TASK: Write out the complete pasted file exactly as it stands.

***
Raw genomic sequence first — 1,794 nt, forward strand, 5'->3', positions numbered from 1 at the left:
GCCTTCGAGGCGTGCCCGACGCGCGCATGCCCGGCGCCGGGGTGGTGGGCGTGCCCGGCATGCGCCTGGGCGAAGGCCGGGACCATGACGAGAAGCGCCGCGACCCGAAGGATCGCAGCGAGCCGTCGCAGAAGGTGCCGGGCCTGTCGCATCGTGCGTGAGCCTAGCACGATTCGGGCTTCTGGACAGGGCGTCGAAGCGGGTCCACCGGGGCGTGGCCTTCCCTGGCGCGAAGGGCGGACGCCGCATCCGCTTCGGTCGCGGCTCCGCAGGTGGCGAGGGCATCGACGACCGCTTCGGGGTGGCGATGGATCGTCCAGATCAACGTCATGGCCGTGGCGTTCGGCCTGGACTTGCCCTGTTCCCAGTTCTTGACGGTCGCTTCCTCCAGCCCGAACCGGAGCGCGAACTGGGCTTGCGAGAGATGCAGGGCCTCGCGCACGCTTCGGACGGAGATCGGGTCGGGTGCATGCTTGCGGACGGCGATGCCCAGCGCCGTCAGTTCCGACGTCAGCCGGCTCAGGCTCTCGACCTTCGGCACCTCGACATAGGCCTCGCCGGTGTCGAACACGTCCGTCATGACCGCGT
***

Raw genomic sequence first — 1,794 nt, forward strand, 5'->3', positions numbered from 1 at the left:
GCCTTCGAGGCGTGCCCGACGCGCGCATGCCCGGCGCCGGGGTGGTGGGCGTGCCCGGCATGCGCCTGGGCGAAGGCCGGGACCATGACGAGAAGCGCCGCGACCCGAAGGATCGCAGCGAGCCGTCGCAGAAGGTGCCGGGCCTGTCGCATCGTGCGTGAGCCTAGCACGATTCGGGCTTCTGGACAGGGCGTCGAAGCGGGTCCACCGGGGCGTGGCCTTCCCTGGCGCGAAGGGCGGACGCCGCATCCGCTTCGGTCGCGGCTCCGCAGGTGGCGAGGGCATCGACGACCGCTTCGGGGTGGCGATGGATCGTCCAGATCAACGTCATGGCCGTGGCGTTCGGCCTGGACTTGCCCTGTTCCCAGTTCTTGACGGTCGCTTCCTCCAGCCCGAACCGGAGCGCGAACTGGGCTTGCGAGAGATGCAGGGCCTCGCGCACGCTTCGGACGGAGATCGGGTCGGGTGCATGCTTGCGGACGGCGATGCCCAGCGCCGTCAGTTCCGACGTCAGCCGGCTCAGGCTCTCGACCTTCGGCACCTCGACATAGGCCTCGCCGGTGTCGAACACGTCCGTCATGACCGCGT